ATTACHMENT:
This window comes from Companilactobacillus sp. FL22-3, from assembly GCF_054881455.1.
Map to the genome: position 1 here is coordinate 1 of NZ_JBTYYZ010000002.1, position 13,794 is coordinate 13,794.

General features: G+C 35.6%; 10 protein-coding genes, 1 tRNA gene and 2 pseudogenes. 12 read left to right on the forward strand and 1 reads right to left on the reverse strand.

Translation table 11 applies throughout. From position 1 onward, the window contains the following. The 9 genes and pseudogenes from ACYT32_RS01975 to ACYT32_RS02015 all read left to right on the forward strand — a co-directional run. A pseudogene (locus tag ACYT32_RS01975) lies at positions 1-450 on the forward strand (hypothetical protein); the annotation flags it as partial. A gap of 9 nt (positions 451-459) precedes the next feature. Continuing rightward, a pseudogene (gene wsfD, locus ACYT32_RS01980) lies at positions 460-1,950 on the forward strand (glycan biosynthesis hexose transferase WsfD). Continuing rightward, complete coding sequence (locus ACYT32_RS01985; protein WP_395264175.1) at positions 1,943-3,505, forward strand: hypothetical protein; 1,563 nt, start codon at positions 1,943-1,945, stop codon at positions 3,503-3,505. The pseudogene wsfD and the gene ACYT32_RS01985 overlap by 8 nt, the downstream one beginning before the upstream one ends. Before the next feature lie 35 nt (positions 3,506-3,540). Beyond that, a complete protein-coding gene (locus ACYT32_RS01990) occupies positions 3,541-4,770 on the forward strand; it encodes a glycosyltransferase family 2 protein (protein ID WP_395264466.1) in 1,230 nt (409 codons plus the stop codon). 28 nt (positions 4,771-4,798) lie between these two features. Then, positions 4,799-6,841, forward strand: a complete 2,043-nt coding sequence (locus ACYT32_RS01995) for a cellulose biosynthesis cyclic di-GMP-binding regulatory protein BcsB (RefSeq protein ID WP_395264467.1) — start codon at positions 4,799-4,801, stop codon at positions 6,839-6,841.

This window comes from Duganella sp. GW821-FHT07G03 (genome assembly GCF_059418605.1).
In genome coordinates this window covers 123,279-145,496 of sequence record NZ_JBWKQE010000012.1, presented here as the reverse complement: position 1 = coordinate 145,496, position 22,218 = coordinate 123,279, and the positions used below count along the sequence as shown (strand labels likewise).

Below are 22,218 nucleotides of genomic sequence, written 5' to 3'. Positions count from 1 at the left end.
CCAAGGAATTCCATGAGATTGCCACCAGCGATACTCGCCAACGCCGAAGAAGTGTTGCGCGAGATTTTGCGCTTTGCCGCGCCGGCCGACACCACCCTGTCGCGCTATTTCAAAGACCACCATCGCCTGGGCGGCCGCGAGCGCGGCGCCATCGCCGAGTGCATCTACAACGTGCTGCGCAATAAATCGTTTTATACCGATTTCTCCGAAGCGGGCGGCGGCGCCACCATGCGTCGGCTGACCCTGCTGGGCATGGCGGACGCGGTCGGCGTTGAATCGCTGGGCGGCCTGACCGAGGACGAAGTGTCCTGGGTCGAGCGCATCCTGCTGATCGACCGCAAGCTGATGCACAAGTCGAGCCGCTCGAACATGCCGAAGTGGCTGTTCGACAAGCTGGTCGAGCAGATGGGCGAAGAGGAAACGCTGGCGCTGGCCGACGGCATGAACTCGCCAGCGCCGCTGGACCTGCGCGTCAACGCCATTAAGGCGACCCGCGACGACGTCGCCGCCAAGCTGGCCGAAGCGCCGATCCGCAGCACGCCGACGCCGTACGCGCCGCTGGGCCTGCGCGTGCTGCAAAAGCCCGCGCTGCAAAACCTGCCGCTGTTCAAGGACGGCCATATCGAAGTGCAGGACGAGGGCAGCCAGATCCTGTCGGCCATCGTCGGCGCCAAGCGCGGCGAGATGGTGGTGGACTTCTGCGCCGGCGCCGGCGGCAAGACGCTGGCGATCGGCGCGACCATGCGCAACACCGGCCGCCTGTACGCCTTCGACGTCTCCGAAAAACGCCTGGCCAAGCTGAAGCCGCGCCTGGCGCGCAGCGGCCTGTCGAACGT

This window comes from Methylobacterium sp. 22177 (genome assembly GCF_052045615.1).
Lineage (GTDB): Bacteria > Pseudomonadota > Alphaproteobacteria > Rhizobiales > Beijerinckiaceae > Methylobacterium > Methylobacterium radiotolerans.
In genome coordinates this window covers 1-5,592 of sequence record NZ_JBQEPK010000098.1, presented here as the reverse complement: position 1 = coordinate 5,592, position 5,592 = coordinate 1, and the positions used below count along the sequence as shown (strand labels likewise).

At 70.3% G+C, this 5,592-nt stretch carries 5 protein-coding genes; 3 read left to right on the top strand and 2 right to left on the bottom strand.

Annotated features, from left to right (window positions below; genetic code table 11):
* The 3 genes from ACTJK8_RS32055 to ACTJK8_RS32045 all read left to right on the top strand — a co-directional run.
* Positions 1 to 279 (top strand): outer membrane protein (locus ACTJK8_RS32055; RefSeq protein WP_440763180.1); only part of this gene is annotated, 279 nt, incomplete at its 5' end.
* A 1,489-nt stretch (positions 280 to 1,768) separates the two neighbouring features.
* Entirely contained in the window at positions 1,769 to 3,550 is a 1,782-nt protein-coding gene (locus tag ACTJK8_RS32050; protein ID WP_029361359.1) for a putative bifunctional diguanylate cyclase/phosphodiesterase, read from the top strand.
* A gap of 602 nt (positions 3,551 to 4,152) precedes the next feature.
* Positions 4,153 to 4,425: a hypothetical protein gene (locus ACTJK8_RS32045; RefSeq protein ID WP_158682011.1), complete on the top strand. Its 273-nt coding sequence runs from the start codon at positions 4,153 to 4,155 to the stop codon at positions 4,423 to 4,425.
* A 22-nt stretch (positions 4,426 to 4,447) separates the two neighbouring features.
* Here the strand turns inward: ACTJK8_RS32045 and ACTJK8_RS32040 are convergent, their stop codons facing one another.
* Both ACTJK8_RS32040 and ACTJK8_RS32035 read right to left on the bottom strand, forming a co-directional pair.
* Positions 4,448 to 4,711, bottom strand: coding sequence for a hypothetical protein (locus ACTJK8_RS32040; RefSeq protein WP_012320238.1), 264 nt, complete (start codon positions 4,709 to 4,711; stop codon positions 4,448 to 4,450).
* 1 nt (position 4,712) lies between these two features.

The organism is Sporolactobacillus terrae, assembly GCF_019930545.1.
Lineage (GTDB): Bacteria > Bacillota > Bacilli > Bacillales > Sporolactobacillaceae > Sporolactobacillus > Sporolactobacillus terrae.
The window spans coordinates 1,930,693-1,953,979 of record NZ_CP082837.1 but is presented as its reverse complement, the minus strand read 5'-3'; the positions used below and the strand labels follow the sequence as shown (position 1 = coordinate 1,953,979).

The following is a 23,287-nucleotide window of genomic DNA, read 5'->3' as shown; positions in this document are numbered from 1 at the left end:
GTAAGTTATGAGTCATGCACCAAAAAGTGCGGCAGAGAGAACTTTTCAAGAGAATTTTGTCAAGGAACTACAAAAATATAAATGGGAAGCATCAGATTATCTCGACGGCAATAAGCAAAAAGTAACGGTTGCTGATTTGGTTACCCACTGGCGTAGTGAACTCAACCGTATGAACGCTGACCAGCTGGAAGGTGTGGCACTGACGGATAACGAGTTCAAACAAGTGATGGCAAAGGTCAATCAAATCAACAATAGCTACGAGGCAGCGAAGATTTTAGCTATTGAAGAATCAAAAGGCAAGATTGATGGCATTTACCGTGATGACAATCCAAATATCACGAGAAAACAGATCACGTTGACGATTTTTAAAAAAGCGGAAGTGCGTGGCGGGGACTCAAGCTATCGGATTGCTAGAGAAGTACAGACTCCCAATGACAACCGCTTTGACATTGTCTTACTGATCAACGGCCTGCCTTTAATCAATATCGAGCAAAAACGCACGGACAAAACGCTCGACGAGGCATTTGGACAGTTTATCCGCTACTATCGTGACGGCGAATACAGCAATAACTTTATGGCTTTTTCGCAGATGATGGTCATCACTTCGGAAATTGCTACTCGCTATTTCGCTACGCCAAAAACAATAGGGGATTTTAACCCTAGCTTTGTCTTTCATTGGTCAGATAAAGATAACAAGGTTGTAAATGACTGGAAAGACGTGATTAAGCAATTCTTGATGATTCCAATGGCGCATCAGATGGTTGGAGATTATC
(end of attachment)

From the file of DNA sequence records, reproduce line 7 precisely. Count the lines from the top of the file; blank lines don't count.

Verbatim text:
Below are 22,218 nucleotides of genomic sequence, written 5' to 3'. Positions count from 1 at the left end.